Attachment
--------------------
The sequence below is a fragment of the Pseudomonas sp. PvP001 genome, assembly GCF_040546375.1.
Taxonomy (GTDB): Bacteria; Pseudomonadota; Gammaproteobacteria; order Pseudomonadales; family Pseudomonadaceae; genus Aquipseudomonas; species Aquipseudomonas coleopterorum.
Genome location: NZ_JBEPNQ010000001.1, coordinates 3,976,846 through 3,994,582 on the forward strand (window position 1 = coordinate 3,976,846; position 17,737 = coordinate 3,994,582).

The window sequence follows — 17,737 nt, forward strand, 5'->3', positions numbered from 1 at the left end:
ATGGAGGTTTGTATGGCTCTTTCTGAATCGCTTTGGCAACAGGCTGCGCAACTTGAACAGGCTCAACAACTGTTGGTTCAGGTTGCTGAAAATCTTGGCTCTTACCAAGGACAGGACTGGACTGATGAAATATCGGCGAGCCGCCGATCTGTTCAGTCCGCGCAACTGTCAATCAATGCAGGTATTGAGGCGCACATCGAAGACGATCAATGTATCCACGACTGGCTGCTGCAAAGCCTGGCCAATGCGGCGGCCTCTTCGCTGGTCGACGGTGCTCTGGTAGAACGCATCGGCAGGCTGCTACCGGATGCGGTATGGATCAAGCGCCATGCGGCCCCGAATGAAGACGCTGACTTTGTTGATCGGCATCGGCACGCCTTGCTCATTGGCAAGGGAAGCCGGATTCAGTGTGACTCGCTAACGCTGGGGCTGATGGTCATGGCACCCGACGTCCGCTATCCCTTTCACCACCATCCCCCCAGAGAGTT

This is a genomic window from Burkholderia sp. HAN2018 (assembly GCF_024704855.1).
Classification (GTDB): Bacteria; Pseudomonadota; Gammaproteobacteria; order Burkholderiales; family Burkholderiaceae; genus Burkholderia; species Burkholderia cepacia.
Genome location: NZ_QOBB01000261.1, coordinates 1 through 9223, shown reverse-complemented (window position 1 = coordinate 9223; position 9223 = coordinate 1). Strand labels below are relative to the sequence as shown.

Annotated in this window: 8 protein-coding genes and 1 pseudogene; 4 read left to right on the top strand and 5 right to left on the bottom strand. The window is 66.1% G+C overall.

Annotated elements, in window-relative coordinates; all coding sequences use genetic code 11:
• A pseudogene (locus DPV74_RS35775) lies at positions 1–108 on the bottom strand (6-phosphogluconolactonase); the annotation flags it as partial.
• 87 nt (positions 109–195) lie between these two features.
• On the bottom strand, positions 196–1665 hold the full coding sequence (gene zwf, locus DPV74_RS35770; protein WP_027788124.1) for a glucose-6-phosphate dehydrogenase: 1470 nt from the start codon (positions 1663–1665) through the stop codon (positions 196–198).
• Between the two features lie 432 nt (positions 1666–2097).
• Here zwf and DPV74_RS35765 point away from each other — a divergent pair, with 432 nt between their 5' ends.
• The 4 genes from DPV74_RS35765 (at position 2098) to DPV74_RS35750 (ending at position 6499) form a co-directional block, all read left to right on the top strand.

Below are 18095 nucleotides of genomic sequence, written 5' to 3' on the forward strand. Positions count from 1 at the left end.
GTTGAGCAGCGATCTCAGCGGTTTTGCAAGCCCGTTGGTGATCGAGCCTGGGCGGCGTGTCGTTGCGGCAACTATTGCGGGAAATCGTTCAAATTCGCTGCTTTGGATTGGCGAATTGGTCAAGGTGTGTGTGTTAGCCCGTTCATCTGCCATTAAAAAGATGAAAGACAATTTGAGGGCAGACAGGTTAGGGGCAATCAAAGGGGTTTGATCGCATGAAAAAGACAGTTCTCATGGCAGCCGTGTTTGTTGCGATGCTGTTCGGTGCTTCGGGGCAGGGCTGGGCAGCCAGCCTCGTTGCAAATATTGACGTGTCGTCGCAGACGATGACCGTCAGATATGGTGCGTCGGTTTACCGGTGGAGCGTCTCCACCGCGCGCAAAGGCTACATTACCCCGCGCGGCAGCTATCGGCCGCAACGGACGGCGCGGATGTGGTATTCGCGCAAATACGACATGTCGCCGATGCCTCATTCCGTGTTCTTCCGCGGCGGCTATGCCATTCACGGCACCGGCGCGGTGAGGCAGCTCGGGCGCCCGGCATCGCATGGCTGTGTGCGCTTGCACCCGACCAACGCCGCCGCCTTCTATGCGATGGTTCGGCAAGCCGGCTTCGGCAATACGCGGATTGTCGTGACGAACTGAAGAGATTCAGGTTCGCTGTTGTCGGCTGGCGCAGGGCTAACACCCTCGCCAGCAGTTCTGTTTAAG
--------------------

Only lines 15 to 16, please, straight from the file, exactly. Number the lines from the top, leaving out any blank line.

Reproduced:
• Here zwf and DPV74_RS35765 point away from each other — a divergent pair, with 432 nt between their 5' ends.
• The 4 genes from DPV74_RS35765 (at position 2098) to DPV74_RS35750 (ending at position 6499) form a co-directional block, all read left to right on the top strand.